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Need advice on network connectivity for premiere upgrade

Discussion in 'TiVo Premiere DVRs' started by atomarchio, Apr 28, 2012.

  1. atomarchio

    atomarchio Member

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    Sep 24, 2006
    I am going to my upgrade my Series 3 to a Premiere in our master bedroom.

    We don't have network wired to the room so I have been using the old wireless adapter which gets a signal strength of 30 to 45% on average.

    To get the best performance, do you think I should purchase Tivo's wireless N adapter?

    I guess you can buy these things which plug into outlets for network connectivity?

    Or should I go through the trouble of having a professional installer run a physical network line which likely won't be easy?

    Please let me know. Thanks.
     
  2. awsnyde

    awsnyde Member

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    May 11, 2007
    Maryland
    Wireless N might help a little, but I'm skeptical that it would help with the "elephant-in-the-room" issue, which is the low signal strength.

    You could try one of the devices that use powerline networking--using the wiring in your house. One device plugs into a wall outlet near your router, with Ethernet cable connecting it to the router. Another one (or more than one for multiple locations!) plugs into an outlet near the device you want to connect to your network--in this case, your TiVo--which it connects to with Ethernet cable.

    This won't be as fast as a complete Ethernet solution, but it's much faster than anything wireless. My main TiVo unit is near enough to the router for a direct wired connection, but the bedroom one isn't. There are other brands too, but I've had good luck with ZyXel's solution. I bought their Powerline Ethernet Adapter Starter Kit (PLA-401), which includes two units and two Ethernet cables. I've also since added an additional single unit to use where my wife usually sits with her laptop.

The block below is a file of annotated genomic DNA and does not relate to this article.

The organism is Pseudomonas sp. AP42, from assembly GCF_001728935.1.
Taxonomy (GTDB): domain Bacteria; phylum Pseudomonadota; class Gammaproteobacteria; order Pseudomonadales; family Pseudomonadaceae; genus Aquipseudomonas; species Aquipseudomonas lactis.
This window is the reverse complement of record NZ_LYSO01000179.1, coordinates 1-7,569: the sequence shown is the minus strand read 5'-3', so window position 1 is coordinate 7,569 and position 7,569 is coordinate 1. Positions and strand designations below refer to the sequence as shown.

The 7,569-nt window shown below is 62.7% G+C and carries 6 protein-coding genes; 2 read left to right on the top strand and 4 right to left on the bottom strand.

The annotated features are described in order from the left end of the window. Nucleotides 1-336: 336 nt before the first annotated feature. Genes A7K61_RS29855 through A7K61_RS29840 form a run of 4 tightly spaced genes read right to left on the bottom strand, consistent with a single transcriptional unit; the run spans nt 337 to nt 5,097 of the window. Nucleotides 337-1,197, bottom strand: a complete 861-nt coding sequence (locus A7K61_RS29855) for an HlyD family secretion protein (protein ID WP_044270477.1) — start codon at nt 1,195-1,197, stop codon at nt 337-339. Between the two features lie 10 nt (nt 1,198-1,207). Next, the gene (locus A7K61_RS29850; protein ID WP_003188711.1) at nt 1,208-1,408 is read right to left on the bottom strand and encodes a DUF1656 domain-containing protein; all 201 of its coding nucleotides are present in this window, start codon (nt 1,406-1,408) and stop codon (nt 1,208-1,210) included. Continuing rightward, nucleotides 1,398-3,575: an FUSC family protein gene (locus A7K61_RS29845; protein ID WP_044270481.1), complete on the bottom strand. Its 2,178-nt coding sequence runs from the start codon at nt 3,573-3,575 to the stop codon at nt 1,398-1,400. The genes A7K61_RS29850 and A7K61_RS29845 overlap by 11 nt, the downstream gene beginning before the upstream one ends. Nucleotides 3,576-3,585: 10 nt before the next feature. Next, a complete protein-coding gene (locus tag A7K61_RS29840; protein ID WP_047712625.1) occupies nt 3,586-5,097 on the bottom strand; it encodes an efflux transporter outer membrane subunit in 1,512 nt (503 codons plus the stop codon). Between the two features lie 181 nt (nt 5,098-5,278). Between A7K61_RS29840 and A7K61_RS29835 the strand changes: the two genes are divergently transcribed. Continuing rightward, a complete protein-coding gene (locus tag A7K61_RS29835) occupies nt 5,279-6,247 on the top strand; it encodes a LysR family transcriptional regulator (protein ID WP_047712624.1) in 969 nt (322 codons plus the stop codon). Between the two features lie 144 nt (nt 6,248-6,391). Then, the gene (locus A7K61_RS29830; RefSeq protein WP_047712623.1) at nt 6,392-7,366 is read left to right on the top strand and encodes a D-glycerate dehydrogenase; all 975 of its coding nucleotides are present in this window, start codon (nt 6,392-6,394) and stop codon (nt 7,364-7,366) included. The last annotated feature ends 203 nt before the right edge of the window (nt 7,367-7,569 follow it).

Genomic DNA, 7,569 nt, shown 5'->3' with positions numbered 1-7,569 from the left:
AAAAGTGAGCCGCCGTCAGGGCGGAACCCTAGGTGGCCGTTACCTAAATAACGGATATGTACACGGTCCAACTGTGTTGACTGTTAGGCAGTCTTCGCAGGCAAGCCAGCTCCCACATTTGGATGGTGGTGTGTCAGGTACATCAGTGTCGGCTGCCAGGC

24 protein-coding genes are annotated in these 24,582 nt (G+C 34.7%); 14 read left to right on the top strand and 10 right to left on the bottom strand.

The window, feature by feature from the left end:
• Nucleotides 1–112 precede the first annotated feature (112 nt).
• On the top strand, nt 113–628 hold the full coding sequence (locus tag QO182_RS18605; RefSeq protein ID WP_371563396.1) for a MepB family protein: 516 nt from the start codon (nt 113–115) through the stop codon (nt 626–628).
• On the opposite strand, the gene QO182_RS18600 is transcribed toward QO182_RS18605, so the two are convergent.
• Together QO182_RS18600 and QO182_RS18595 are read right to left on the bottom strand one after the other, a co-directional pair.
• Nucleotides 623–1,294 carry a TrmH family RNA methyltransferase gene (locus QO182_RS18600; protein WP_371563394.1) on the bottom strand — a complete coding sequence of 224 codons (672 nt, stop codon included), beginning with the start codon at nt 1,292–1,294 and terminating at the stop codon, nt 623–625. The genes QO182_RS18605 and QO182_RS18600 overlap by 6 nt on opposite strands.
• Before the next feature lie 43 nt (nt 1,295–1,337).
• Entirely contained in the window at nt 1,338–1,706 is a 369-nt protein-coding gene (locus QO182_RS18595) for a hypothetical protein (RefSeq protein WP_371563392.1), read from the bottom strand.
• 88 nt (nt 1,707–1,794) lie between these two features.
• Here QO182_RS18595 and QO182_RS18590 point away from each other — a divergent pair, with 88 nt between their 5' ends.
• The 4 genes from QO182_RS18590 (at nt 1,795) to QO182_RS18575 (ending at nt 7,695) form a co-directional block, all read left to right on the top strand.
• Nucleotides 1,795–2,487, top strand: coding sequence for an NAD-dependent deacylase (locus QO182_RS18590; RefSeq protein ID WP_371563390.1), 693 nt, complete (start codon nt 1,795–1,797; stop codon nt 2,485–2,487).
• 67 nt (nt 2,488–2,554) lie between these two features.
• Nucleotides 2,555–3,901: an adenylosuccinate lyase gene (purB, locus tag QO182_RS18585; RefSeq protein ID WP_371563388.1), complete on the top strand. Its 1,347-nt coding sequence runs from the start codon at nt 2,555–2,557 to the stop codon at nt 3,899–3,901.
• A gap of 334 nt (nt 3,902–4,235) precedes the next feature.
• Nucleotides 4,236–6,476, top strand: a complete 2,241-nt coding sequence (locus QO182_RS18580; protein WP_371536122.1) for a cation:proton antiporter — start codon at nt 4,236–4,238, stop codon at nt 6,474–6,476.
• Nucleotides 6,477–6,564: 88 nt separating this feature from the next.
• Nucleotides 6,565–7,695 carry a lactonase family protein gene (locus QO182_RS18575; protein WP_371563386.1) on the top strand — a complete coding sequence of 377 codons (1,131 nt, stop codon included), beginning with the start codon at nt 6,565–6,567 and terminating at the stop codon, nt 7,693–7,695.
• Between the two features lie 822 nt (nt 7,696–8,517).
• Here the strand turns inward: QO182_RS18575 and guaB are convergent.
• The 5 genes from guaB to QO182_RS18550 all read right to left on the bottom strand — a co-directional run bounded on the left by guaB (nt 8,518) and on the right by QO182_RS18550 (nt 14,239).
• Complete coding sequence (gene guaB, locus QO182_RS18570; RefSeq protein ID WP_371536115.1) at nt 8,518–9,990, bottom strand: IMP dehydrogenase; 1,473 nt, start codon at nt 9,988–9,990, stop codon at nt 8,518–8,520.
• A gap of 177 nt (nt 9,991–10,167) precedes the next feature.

3. atomarchio

    atomarchio Member

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    Sep 24, 2006
    Does the new wireless tivo n adapter improve my signal strength?
     
  4. awsnyde

    awsnyde Member

    181
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    May 11, 2007
    Maryland
    As my answer indicated, my guess would be no, though I haven't done real-world testing to back that up. You might get a very small speed boost from using the newer wireless standard, but probably not enough to even do wireless transfers with that low a signal strength, much less actual streaming.
     
  5. unitron

    unitron Active Member

    16,387
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    Apr 28, 2006
    semi-coastal NC
    Do you have cable TV cable already run to that room?

    If so, go learn about MoCA

    http://www.mocalliance.org/

    http://en.wikipedia.org/wiki/Multimedia_over_Coax_Alliance

    and MoCA adapters.

    I think the new Elite already has it built in, not sure about the orginal S4s.
     
  6. Derek Nickel

    Derek Nickel TiVannosaurus Rex

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    Oct 7, 2003
    San...
    Does your Wireless Access Point (WAP) support wireless N? If not, then getting Tivo's wireless N adapter woin't help.

    I've wired my house for phyical ethernet, however, I've used the Powerline AV apdaters from Netgear in relatives homes with good results.
     
  7. Quake97

    Quake97 New Member

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    Apr 24, 2006
    Southeastern PA
    802.11n has better range, assuming your router supports 802.11n. I highly recommend MoCA if you can justify the cost. I'm a FiOS customer, so half of the solution is already in place. I have one on my TiVo in the family room and it works great. I don't have to worry about any wireless problems.

    Joe
     
  8. atomarchio

    atomarchio Member

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    Sep 24, 2006
    Yes. My router does support Wireless N. So it would be worth buying that instead of the older wireless one I have now?
     
  9. aaronwt

    aaronwt UHD Addict

    19,155
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    Jan 31, 2002
    Northern...